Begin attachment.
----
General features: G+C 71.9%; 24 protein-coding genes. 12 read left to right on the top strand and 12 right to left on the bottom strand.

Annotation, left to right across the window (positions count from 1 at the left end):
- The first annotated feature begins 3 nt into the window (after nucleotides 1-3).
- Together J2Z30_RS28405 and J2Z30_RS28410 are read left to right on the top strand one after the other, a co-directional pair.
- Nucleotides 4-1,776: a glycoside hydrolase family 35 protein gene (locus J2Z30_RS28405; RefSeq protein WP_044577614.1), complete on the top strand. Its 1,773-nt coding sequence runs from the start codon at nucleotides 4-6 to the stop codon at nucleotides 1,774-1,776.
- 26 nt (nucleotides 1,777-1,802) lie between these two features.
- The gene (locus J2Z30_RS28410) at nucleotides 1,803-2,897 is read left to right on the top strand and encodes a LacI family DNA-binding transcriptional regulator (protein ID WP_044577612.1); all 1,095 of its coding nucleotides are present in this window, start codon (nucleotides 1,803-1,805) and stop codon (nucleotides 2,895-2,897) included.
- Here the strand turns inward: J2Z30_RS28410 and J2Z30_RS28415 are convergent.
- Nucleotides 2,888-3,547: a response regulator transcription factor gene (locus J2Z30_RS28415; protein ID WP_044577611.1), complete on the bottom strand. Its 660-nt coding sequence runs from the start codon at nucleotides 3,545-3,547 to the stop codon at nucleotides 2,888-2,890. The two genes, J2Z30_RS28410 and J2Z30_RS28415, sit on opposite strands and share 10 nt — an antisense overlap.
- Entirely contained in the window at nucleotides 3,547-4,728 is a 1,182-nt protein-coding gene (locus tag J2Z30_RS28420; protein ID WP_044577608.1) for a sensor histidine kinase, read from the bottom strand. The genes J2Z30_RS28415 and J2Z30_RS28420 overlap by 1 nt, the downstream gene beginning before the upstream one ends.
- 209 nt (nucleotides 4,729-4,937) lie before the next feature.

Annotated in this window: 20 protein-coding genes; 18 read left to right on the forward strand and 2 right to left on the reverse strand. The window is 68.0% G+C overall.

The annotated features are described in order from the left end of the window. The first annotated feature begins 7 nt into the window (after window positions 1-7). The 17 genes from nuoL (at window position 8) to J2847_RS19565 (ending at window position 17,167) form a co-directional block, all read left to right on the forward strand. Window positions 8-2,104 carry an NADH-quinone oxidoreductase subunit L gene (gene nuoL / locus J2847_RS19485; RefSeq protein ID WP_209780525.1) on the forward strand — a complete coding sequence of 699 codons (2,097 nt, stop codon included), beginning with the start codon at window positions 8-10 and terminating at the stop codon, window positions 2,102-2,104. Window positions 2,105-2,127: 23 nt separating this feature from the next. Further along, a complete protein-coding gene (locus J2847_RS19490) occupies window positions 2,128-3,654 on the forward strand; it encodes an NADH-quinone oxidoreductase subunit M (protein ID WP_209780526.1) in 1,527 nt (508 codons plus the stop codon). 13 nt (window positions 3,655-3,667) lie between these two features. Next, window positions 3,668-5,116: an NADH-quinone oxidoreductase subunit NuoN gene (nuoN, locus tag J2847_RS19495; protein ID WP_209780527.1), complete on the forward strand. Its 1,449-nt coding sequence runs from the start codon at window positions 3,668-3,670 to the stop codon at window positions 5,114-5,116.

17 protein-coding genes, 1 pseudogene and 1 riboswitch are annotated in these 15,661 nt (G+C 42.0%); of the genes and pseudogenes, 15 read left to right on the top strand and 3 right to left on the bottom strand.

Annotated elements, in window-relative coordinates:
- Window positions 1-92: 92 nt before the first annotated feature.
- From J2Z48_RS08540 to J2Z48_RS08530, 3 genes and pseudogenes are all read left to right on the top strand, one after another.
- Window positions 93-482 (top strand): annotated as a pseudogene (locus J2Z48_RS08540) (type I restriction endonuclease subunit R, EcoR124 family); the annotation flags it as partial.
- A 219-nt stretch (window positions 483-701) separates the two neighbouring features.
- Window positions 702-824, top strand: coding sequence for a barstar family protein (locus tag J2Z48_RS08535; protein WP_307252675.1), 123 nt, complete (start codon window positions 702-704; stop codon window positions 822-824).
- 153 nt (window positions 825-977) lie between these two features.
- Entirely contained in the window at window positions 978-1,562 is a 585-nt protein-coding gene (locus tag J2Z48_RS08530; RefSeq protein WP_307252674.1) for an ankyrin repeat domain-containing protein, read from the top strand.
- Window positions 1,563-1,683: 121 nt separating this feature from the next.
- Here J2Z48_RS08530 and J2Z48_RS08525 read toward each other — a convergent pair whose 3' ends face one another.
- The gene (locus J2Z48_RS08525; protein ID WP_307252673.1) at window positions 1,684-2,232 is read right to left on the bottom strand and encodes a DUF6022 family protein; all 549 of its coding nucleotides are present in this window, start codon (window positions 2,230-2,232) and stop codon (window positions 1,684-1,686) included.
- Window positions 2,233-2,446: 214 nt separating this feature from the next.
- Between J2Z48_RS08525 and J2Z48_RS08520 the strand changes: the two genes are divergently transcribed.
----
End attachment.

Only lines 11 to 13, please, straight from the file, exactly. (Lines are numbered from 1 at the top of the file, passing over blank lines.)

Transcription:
- 209 nt (nucleotides 4,729-4,937) lie before the next feature.

Annotated in this window: 20 protein-coding genes; 18 read left to right on the forward strand and 2 right to left on the reverse strand. The window is 68.0% G+C overall.

The annotated features are described in order from the left end of the window. The first annotated feature begins 7 nt into the window (after window positions 1-7). The 17 genes from nuoL (at window position 8) to J2847_RS19565 (ending at window position 17,167) form a co-directional block, all read left to right on the forward strand. Window positions 8-2,104 carry an NADH-quinone oxidoreductase subunit L gene (gene nuoL / locus J2847_RS19485; RefSeq protein ID WP_209780525.1) on the forward strand — a complete coding sequence of 699 codons (2,097 nt, stop codon included), beginning with the start codon at window positions 8-10 and terminating at the stop codon, window positions 2,102-2,104. Window positions 2,105-2,127: 23 nt separating this feature from the next. Further along, a complete protein-coding gene (locus J2847_RS19490) occupies window positions 2,128-3,654 on the forward strand; it encodes an NADH-quinone oxidoreductase subunit M (protein ID WP_209780526.1) in 1,527 nt (508 codons plus the stop codon). 13 nt (window positions 3,655-3,667) lie between these two features. Next, window positions 3,668-5,116: an NADH-quinone oxidoreductase subunit NuoN gene (nuoN, locus tag J2847_RS19495; protein ID WP_209780527.1), complete on the forward strand. Its 1,449-nt coding sequence runs from the start codon at window positions 3,668-3,670 to the stop codon at window positions 5,114-5,116.